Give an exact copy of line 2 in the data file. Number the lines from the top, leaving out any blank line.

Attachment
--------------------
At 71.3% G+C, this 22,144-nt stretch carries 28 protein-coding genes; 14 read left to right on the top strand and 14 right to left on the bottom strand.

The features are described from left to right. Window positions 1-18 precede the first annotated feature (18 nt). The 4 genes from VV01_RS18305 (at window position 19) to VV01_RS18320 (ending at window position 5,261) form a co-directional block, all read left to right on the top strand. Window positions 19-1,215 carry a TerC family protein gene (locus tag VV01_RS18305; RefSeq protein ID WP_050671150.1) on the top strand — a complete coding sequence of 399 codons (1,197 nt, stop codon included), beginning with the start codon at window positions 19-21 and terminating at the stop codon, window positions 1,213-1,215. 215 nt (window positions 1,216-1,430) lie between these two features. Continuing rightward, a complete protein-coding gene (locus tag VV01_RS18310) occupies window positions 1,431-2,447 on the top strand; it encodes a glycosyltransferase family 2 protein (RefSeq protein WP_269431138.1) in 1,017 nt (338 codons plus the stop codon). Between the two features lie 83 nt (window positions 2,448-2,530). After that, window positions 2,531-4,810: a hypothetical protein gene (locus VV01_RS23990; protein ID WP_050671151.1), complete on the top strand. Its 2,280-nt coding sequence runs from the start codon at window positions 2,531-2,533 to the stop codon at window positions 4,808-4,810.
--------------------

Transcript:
The features are described from left to right. Window positions 1-18 precede the first annotated feature (18 nt). The 4 genes from VV01_RS18305 (at window position 19) to VV01_RS18320 (ending at window position 5,261) form a co-directional block, all read left to right on the top strand. Window positions 19-1,215 carry a TerC family protein gene (locus tag VV01_RS18305; RefSeq protein ID WP_050671150.1) on the top strand — a complete coding sequence of 399 codons (1,197 nt, stop codon included), beginning with the start codon at window positions 19-21 and terminating at the stop codon, window positions 1,213-1,215. 215 nt (window positions 1,216-1,430) lie between these two features. Continuing rightward, a complete protein-coding gene (locus tag VV01_RS18310) occupies window positions 1,431-2,447 on the top strand; it encodes a glycosyltransferase family 2 protein (RefSeq protein WP_269431138.1) in 1,017 nt (338 codons plus the stop codon). Between the two features lie 83 nt (window positions 2,448-2,530). After that, window positions 2,531-4,810: a hypothetical protein gene (locus VV01_RS23990; protein ID WP_050671151.1), complete on the top strand. Its 2,280-nt coding sequence runs from the start codon at window positions 2,531-2,533 to the stop codon at window positions 4,808-4,810.